Saturday, October 8, 2016 at 8:08 AM

Hurricane Matthew

Posted by Anthony L. Hall

I appreciate your inquiries about how my family and friends in the Caribbean weathered Matthew. Even though proverbial sitting ducks, they all hunkered down, and we all prayed for the best.


Hurricane Matthew, the fiercest Caribbean storm in nearly a decade, slammed into the Bahamas early on Thursday and intensified as it barreled toward the southeastern U.S. coast where millions of residents heeded warnings to flee inland…

Matthew, which killed at least [350] people and displaced thousands, mostly in southern Haiti, was predicted to strengthen from a Category 3 to 4 storm [with winds over 150 mph] en route to Florida’s Atlantic coast…

On Tuesday and Wednesday it whipped Cuba and Haiti with 140 mph (225 kph) winds and torrential rain, pummeling towns and destroying livestock, crops and homes.

(Reuters, October 6, 2016)

Foremost, I’m happy to report that none of my family and friends suffered any physical harm. In fact, as of this morning, there were no reported deaths in The Bahamas and Turks and Caicos Islands, where my family members reside.

But many of them sustained costly flood and wind damage. Not to mention that all of them are now coping without electricity.


That said, I could not help breaking out in gallows laughter when a concerned American friend asked if they ever received evacuation orders.

Her concern coincided with governors of states along the eastern seaboard of the United States ordering mandatory evacuations for coastal residents to shelter “100 miles inland.”


But the reason I could not help laughing is that issuing an evacuation order in the Caribbean to escape a hurricane is rather like issuing an evacuation order in China to escape the smog.

Where the hell would they go? After all, if people on most islands were to evacuate 100 miles inland, they’d end up either in the Caribbean Sea or the Atlantic Ocean.

screen-shot-2016-10-08-at-9-01-50-amApropos of which, the Bahamian government made quite a show of evacuating over 100 students from the relatively large island of the Jamaica, which was forecast to receive only glancing blows, to the relatively small island of New Providence, which was forecast to receive direct hits. Someone should ask Prime Minister Perry Christie to explain why this made sense — with respect to their personal safety and our public finances.

In any event, I am seized with a fusion of indignation and resentment whenever the American media cover a hurricane roaring through our region. For it invariably seems as though they’re previewing a disaster movie coming soon to a local theater instead of reporting on an unfolding human tragedy.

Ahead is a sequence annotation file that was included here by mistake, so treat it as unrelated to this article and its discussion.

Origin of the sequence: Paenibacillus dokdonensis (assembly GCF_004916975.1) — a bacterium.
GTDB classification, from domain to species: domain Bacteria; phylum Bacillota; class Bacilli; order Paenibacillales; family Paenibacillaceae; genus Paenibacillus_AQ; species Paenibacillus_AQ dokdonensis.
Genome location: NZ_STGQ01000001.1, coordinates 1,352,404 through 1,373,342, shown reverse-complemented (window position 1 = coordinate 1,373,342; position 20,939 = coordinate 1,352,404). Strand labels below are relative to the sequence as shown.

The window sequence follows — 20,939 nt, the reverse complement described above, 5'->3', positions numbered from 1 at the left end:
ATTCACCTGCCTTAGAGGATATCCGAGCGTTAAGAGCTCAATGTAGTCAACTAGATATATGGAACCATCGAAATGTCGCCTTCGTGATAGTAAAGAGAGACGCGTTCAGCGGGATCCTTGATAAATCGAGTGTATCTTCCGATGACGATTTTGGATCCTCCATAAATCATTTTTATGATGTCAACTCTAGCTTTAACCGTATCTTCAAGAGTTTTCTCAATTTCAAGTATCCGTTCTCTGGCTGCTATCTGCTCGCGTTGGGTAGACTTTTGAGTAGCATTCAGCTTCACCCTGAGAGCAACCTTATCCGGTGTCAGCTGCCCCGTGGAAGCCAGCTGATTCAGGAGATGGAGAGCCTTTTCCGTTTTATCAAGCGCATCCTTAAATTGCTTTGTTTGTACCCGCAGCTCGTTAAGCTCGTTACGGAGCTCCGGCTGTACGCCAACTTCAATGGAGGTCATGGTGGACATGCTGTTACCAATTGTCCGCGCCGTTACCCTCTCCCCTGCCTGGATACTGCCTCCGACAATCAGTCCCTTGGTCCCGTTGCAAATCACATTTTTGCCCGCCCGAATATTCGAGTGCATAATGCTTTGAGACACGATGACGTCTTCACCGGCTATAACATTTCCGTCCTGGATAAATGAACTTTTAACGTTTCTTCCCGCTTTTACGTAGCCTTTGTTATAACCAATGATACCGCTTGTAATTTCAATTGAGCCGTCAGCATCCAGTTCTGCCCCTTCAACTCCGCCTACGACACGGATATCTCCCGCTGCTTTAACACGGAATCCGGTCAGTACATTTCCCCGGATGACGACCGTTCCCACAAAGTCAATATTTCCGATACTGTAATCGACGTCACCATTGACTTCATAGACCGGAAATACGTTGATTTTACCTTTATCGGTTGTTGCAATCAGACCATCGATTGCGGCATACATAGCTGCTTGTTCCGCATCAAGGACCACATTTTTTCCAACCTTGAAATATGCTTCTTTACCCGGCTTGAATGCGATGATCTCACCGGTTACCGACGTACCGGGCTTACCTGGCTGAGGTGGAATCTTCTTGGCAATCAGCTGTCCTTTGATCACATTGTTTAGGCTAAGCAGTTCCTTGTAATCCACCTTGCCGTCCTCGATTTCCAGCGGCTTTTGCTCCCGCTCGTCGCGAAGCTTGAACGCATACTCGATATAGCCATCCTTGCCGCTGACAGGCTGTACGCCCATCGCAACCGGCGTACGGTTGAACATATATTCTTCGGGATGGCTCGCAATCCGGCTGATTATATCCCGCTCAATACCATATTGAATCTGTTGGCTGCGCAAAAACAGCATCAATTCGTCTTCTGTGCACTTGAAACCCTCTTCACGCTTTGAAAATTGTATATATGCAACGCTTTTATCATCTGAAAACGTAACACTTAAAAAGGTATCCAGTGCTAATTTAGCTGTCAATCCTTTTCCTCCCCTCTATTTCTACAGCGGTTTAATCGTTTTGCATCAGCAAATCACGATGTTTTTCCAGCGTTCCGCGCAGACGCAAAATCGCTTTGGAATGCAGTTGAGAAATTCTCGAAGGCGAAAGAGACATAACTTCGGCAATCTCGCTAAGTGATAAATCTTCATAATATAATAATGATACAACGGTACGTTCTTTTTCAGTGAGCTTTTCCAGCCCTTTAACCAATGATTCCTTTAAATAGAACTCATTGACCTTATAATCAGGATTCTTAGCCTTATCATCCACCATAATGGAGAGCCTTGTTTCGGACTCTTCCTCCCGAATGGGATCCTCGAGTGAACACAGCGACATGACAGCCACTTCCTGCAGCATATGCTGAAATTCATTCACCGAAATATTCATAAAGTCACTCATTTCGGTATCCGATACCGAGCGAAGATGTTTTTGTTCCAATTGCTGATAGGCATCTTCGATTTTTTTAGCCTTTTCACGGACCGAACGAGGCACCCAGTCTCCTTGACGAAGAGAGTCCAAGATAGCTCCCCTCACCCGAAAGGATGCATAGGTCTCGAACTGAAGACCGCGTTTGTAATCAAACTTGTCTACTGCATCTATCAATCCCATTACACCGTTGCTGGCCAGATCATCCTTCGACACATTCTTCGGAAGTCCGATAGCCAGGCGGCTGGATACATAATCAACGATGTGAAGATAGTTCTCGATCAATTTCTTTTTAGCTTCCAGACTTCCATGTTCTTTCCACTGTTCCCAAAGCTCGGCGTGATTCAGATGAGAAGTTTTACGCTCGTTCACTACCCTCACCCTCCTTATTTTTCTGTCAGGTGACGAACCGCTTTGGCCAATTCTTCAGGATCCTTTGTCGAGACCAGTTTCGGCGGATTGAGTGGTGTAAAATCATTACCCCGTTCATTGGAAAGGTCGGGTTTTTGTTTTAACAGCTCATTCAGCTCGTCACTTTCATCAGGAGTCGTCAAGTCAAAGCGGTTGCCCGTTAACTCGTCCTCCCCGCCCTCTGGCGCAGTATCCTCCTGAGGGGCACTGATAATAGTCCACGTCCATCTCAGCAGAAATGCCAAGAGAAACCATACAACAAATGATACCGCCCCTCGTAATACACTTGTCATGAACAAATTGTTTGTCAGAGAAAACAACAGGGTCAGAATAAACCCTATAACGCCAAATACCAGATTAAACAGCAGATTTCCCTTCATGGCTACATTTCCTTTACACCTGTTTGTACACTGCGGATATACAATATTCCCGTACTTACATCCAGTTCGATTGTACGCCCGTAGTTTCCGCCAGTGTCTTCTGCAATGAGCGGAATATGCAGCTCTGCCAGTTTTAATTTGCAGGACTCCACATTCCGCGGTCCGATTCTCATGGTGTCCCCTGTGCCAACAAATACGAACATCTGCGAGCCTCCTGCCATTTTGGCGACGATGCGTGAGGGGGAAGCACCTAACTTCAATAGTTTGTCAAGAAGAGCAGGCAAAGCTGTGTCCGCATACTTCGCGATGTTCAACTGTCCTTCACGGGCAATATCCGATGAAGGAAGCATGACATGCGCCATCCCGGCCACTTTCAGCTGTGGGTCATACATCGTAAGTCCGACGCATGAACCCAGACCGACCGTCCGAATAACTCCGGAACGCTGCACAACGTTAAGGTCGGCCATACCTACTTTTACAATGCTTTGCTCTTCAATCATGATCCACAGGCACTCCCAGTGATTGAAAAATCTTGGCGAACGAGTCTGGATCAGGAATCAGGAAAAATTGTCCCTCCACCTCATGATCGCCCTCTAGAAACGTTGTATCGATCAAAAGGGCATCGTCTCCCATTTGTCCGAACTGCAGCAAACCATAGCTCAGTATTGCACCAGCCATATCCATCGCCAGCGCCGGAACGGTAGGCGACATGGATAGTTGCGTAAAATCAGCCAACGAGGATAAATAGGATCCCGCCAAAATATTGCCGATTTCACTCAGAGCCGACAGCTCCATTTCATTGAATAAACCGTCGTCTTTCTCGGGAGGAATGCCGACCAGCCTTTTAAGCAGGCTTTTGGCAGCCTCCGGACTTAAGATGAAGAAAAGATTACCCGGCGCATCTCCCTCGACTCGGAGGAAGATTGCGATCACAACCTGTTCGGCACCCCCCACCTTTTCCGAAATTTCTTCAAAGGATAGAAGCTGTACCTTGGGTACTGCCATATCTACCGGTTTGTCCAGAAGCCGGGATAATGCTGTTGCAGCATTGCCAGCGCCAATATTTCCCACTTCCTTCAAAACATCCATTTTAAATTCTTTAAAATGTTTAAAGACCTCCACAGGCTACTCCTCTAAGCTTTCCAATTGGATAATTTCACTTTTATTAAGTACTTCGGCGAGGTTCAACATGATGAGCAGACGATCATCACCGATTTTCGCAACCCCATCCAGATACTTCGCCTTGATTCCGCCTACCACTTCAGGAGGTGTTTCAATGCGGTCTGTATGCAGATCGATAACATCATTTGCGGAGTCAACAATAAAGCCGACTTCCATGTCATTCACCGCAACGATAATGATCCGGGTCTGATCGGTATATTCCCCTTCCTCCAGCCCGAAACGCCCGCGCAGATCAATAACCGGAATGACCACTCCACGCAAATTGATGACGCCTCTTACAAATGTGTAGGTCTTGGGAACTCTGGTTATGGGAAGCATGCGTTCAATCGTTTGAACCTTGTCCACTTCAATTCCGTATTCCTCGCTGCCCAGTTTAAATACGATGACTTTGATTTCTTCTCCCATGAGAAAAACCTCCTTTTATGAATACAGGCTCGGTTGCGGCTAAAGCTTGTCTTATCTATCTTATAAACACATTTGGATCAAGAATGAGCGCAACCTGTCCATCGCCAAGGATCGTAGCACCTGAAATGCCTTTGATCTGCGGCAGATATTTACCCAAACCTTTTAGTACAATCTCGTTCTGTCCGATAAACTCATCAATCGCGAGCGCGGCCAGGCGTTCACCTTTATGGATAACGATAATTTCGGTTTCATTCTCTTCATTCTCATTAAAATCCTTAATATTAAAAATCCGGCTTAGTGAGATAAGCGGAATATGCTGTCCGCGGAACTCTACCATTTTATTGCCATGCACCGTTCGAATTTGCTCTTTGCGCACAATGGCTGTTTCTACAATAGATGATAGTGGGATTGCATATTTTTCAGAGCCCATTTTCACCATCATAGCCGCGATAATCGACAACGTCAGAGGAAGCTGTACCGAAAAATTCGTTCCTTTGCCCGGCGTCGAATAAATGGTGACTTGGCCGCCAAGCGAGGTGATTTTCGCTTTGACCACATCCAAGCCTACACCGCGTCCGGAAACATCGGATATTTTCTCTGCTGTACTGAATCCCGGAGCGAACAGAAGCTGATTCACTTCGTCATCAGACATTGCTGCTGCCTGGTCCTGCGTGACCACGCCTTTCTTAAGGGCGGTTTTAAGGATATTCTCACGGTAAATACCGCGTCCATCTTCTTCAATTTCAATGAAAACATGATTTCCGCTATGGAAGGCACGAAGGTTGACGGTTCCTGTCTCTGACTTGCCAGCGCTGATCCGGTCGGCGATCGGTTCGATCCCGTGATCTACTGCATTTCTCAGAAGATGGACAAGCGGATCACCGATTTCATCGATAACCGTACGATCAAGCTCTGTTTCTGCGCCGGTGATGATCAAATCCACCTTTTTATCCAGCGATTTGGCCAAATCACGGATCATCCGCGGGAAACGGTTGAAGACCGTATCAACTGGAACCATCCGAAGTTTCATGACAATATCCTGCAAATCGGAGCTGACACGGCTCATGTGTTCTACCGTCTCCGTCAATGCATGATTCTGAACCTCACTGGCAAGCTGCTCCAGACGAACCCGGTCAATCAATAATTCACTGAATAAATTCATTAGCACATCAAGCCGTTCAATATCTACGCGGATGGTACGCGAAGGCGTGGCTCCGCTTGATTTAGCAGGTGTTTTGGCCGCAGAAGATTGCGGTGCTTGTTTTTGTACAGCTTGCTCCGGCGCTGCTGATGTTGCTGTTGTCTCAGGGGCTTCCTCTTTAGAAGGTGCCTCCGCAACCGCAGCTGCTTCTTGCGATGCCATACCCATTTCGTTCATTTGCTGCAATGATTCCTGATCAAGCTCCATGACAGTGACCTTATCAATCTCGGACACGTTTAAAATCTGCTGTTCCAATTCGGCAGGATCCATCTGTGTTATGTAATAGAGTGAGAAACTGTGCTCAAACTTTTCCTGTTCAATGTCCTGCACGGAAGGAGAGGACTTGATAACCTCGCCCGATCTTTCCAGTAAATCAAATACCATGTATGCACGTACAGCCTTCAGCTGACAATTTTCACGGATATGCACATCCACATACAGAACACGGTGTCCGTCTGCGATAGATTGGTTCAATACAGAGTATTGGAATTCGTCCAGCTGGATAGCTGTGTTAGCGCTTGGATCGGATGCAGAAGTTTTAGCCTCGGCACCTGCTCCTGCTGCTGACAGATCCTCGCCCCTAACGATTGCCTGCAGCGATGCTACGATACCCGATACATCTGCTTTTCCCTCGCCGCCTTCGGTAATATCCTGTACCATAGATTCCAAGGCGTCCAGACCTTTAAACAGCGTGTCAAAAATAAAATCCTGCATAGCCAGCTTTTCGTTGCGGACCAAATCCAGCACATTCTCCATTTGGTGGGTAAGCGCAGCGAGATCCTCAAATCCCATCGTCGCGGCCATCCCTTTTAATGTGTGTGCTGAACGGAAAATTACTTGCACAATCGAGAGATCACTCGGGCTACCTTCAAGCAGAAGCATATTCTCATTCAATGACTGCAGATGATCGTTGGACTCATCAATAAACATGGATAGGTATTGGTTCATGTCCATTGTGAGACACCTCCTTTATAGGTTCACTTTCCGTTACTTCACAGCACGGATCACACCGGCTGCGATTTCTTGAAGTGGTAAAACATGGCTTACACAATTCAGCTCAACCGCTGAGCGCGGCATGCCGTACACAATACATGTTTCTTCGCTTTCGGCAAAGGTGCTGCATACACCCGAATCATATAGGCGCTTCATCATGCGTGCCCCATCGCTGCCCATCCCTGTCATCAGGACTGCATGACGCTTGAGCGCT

News outlets cover natural disasters purportedly as a public service. But there’s no denying that such coverage is a ratings boon for their bottom line – catering as it does to the perverse thrill of suspense that keeps us fixated on the hype of impending doom…

[But] Americans are blessed with the technology, escape routes to inland shelters, and other emergency management resources to track and withstand hurricanes with no loss of life.

(“Katrina’s Coming, Katrina’s Coming,” The iPINIONS Journal, August 29, 2005)

Even so, at least my folks could shelter in homes that are veritable fortresses; that is, compared with far too many of our regional compatriots in Haiti – who could only shelter in shanty-town shacks.


In fact, reports are that this hurricane has left over 5 million Haitians even more displaced than that catastrophic earthquake left them six years ago.

Aerial shots of the devastation give the impression of Haitians living the aftermath of a zombie apocalypse. The only wonder is that Haitians aren’t taking to the Caribbean Sea for a better life in the United States, the way Africans are taking to the Mediterranean Sea for a better life in Europe. Especially given that the looming plagues of cholera, Zika … and famine are bound to make Haiti even more of a living Hell.

All of which gives further cause for this Doubting Thomas to question the “intelligent design” of a world in which the comfortable are fated to be comfortable and the afflicted … fated to be afflicted.

Still, my thoughts and prayers go out to all those affected, especially the godforsaken people of Haiti.

NOTE: Reports are that the death toll in Haiti is likely to rise. Please donate to relief and recovery efforts relief here or here.

Related commentaries:
Haiti, Haiti, Haiti

* This commentary was originally published on Friday, October 7

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